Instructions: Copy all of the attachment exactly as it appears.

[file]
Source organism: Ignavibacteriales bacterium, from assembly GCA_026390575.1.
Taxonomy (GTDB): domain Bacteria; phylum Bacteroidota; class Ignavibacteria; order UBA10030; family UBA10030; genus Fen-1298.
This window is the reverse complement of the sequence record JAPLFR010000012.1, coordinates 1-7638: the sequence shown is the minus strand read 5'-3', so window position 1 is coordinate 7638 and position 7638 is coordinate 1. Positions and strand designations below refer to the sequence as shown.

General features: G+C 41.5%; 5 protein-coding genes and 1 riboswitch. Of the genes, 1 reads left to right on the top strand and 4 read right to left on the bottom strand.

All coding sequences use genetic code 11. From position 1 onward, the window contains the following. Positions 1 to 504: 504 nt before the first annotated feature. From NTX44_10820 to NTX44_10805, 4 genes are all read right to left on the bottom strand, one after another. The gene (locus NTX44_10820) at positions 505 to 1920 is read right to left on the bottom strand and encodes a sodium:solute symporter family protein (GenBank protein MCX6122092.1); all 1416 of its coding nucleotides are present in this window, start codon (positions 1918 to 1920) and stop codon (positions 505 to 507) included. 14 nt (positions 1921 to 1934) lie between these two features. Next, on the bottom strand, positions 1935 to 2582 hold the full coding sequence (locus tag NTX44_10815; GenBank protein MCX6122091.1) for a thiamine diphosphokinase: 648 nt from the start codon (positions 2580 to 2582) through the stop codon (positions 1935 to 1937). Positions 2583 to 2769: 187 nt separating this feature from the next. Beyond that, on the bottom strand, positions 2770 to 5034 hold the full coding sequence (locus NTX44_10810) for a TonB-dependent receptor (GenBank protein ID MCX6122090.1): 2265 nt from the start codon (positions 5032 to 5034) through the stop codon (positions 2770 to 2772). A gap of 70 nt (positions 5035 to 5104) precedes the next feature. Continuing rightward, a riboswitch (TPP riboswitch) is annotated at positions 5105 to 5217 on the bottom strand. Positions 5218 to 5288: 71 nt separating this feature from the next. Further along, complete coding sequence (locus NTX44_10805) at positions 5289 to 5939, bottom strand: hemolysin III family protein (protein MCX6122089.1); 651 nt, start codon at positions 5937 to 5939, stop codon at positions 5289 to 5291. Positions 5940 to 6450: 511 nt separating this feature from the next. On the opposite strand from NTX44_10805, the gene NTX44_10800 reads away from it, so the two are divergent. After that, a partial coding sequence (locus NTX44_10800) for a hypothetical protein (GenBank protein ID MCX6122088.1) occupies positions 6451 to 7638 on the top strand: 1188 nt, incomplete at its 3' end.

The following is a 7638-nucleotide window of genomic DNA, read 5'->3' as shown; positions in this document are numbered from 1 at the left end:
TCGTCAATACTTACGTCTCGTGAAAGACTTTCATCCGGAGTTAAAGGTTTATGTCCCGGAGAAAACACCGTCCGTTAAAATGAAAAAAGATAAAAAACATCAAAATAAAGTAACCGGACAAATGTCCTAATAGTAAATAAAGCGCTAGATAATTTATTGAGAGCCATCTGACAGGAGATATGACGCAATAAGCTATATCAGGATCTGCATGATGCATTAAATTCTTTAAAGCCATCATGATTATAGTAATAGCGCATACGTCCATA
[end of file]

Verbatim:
Source organism: Ignavibacteriales bacterium, from assembly GCA_026390575.1.
Taxonomy (GTDB): domain Bacteria; phylum Bacteroidota; class Ignavibacteria; order UBA10030; family UBA10030; genus Fen-1298.
This window is the reverse complement of the sequence record JAPLFR010000012.1, coordinates 1-7638: the sequence shown is the minus strand read 5'-3', so window position 1 is coordinate 7638 and position 7638 is coordinate 1. Positions and strand designations below refer to the sequence as shown.

General features: G+C 41.5%; 5 protein-coding genes and 1 riboswitch. Of the genes, 1 reads left to right on the top strand and 4 read right to left on the bottom strand.

All coding sequences use genetic code 11. From position 1 onward, the window contains the following. Positions 1 to 504: 504 nt before the first annotated feature. From NTX44_10820 to NTX44_10805, 4 genes are all read right to left on the bottom strand, one after another. The gene (locus NTX44_10820) at positions 505 to 1920 is read right to left on the bottom strand and encodes a sodium:solute symporter family protein (GenBank protein MCX6122092.1); all 1416 of its coding nucleotides are present in this window, start codon (positions 1918 to 1920) and stop codon (positions 505 to 507) included. 14 nt (positions 1921 to 1934) lie between these two features. Next, on the bottom strand, positions 1935 to 2582 hold the full coding sequence (locus tag NTX44_10815; GenBank protein MCX6122091.1) for a thiamine diphosphokinase: 648 nt from the start codon (positions 2580 to 2582) through the stop codon (positions 1935 to 1937). Positions 2583 to 2769: 187 nt separating this feature from the next. Beyond that, on the bottom strand, positions 2770 to 5034 hold the full coding sequence (locus NTX44_10810) for a TonB-dependent receptor (GenBank protein ID MCX6122090.1): 2265 nt from the start codon (positions 5032 to 5034) through the stop codon (positions 2770 to 2772). A gap of 70 nt (positions 5035 to 5104) precedes the next feature. Continuing rightward, a riboswitch (TPP riboswitch) is annotated at positions 5105 to 5217 on the bottom strand. Positions 5218 to 5288: 71 nt separating this feature from the next. Further along, complete coding sequence (locus NTX44_10805) at positions 5289 to 5939, bottom strand: hemolysin III family protein (protein MCX6122089.1); 651 nt, start codon at positions 5937 to 5939, stop codon at positions 5289 to 5291. Positions 5940 to 6450: 511 nt separating this feature from the next. On the opposite strand from NTX44_10805, the gene NTX44_10800 reads away from it, so the two are divergent. After that, a partial coding sequence (locus NTX44_10800) for a hypothetical protein (GenBank protein ID MCX6122088.1) occupies positions 6451 to 7638 on the top strand: 1188 nt, incomplete at its 3' end.

The following is a 7638-nucleotide window of genomic DNA, read 5'->3' as shown; positions in this document are numbered from 1 at the left end:
TCGTCAATACTTACGTCTCGTGAAAGACTTTCATCCGGAGTTAAAGGTTTATGTCCCGGAGAAAACACCGTCCGTTAAAATGAAAAAAGATAAAAAACATCAAAATAAAGTAACCGGACAAATGTCCTAATAGTAAATAAAGCGCTAGATAATTTATTGAGAGCCATCTGACAGGAGATATGACGCAATAAGCTATATCAGGATCTGCATGATGCATTAAATTCTTTAAAGCCATCATGATTATAGTAATAGCGCATACGTCCATA